The hyaloid artery is a transient vessel that extends from the optic disc to the posterior pole of the lens during fetal development. A dense network of intraocular vessels branch from the hyaloid artery and proliferate during early embryogenesis in order to supply the developing ocular tissues and contribute to the primary vitreous. This hyaloid vasculature ultimately begins to involute at two to three months gestation, coinciding with the development of the retinal vasculature. Following involution, the perivascular sheath of the hyaloid artery typically remains forming Cloquet’s canal. This is seen in the image above. The underlying mechanism responsible for involution of this vascular system is theorized to involve apoptosis via a combination of macrophage activation and cessation of blood flow to the hyaloid artery and its branches. The cellular signaling that leads to macrophage activation has yet to be elucidated.  
Line 25: Line 25:
  
  
== Physical examination  == <ref name=":2">Czepita, M., Szewczyk, A., & Twarużek, J. (2017). Mittendorf’s dot and posterior embryotoxon—incidental findings in a patient with a potentially occludable anterior chamber angle. Ophthalmology Journal, 2(4), 110-112.</ref>
+
== Physical examination  == <ref name=":2">Czepita, M., Szewczyk, A., & Twarużek, J. (2017). Mittendorf’s dot and posterior embryotoxon—incidental findings in a patient with a potentially occludable anterior chamber angle. Ophthalmology Journal, 2(4), 110-112.</ref>
 
A Mittendorf dot, due to the nature of its origin, may be diagnosed and characterized upon direct visualization during slit lamp examination.  
 
A Mittendorf dot, due to the nature of its origin, may be diagnosed and characterized upon direct visualization during slit lamp examination.  
  
== Signs  == <ref>Sheth, J. U., Sharma, A., & Chakraborty, S. (2013). Persistent hyaloid artery with an aberrant peripheral retinal attachment: A unique presentation. Oman journal of ophthalmology, 6(1), 58.</ref>
+
== Signs  == <ref>Sheth, J. U., Sharma, A., & Chakraborty, S. (2013). Persistent hyaloid artery with an aberrant peripheral retinal attachment: A unique presentation. Oman journal of ophthalmology, 6(1), 58.</ref>
  
 
Upon physical examination, a Mittendorf dot may be seen in the inferonasal quadrant on the posterior lens capsule.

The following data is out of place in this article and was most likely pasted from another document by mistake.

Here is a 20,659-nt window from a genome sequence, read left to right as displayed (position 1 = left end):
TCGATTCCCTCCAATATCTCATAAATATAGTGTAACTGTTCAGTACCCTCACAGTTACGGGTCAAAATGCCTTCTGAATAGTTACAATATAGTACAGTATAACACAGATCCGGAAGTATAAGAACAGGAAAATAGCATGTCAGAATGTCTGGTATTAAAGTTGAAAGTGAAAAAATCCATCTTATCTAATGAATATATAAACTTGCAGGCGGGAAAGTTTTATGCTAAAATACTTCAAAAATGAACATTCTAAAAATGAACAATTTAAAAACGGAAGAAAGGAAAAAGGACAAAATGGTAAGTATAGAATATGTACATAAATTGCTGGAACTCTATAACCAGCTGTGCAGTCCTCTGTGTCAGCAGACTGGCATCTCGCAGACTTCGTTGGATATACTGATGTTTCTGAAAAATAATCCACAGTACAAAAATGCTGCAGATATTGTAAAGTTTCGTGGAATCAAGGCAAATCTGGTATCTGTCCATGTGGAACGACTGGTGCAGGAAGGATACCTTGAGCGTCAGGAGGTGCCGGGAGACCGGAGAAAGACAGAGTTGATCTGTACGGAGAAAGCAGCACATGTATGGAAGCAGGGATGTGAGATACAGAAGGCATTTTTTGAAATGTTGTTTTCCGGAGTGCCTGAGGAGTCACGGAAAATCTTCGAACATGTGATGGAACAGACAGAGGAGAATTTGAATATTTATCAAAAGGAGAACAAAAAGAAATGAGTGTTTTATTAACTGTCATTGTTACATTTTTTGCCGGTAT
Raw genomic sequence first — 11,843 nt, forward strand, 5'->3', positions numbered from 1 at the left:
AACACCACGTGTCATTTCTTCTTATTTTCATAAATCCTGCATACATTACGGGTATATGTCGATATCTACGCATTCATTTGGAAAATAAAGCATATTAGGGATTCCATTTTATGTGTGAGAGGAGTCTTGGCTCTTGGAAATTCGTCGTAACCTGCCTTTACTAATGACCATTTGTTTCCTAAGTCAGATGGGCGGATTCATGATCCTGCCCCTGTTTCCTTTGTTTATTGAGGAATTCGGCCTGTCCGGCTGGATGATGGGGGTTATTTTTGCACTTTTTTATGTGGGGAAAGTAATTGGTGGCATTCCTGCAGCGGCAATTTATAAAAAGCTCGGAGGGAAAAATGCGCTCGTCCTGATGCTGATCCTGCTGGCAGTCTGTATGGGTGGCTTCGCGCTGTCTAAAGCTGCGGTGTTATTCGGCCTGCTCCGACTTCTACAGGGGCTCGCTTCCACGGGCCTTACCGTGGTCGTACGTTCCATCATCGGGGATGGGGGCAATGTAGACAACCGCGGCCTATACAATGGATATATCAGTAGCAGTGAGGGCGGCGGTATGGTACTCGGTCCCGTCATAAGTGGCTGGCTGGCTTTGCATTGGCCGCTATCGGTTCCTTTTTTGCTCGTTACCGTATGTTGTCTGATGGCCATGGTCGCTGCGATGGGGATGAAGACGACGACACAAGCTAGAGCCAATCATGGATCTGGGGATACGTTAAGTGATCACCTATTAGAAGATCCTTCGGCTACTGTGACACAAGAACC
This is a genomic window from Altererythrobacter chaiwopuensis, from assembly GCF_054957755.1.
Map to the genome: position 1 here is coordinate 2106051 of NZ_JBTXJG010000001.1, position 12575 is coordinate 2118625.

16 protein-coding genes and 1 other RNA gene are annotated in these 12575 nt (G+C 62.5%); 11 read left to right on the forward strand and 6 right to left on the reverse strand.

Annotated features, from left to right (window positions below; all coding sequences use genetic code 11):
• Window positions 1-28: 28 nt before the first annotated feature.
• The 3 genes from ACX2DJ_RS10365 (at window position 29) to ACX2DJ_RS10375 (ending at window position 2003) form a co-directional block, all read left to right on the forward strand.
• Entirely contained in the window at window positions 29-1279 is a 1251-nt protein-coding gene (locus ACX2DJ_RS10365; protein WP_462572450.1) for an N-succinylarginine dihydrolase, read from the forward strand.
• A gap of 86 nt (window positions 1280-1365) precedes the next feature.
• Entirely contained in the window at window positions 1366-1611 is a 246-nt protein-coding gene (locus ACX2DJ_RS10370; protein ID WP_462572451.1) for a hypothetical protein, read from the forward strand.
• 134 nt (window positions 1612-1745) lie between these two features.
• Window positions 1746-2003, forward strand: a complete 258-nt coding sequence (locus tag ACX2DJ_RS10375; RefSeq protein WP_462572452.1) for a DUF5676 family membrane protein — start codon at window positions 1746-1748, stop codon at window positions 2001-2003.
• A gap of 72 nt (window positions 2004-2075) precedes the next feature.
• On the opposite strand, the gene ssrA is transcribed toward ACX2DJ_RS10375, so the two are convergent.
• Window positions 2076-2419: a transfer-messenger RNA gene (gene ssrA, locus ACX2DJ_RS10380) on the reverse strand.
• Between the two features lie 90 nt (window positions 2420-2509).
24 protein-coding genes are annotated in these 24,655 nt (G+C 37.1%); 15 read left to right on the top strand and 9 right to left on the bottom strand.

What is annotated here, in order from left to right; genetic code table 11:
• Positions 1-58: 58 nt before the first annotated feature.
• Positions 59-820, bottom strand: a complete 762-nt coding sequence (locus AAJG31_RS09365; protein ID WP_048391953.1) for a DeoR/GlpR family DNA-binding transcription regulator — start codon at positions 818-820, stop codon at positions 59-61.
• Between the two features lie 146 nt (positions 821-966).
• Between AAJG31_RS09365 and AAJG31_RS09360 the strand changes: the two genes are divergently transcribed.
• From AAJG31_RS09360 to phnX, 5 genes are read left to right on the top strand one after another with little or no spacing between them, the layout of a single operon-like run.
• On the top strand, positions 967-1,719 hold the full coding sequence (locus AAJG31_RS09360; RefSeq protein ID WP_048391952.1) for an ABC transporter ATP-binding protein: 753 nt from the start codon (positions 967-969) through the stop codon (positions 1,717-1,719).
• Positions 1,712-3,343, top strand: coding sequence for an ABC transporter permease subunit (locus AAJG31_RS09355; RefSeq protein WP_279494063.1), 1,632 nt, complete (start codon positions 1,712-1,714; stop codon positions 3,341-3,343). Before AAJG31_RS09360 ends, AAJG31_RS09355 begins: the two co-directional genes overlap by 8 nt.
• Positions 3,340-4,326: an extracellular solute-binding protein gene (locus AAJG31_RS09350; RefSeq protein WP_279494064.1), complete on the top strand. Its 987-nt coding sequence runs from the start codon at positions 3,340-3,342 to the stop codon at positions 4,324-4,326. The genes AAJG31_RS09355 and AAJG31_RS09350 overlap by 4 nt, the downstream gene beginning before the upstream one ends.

Upon physical examination, a Mittendorf dot may be seen in the inferonasal quadrant on the posterior lens capsule.  
Line 34: Line 34:
  
  
== Prognosis  == <ref name=":2" />
+
== Prognosis  == <ref name=":2" />
  
 
The prognosis for Mittendorf dot is excellent as the embryologic remnant is not typically visually significant and does not progress. The Mittendorf dot should be monitored with ophthalmologic examinations including gonioscopy of the anterior chamber at regular intervals.
 
The prognosis for Mittendorf dot is excellent as the embryologic remnant is not typically visually significant and does not progress. The Mittendorf dot should be monitored with ophthalmologic examinations including gonioscopy of the anterior chamber at regular intervals.
Line 41: Line 41:
  
 
https://eyewiki.aao.org/Persistent_Hyperplastic_Primary_Vitreous
 
https://eyewiki.aao.org/Persistent_Hyperplastic_Primary_Vitreous
 
= References  =
 
 
Czepita, M., Szewczyk, A., & Twarużek, J. (2017). Mittendorf’s dot and posterior embryotoxon—incidental findings in a patient with a potentially occludable anterior chamber angle. Ophthalmology Journal, 2(4), 110-112.
 
 
Farber, N. C., MD, & Shrier, E. M., DO. (2015, February 05). How to treat persistent fetal vasculature. Retrieved April 02, 2021, from https://www.reviewofophthalmology.com/article/how-to-treat-persistent-fetal-vasculature
 
 
Goldberg, M. F. (1997). Persistent fetal vasculature (PFV): an integrated interpretation of signs and symptoms associated with persistent hyperplastic primary vitreous (PHPV) LIV Edward Jackson Memorial Lecture. American journal of ophthalmology, 124(5), 587-626.
 
 
Saint-Geniez, M., & D'Amore, P. A. (2004). Development and pathology of the hyaloid, choroidal and retinal vasculature. The International journal of developmental biology.
 
 
Sheth, J. U., Sharma, A., & Chakraborty, S. (2013). Persistent hyaloid artery with an aberrant peripheral retinal attachment: A unique presentation. Oman journal of ophthalmology, 6(1), 58.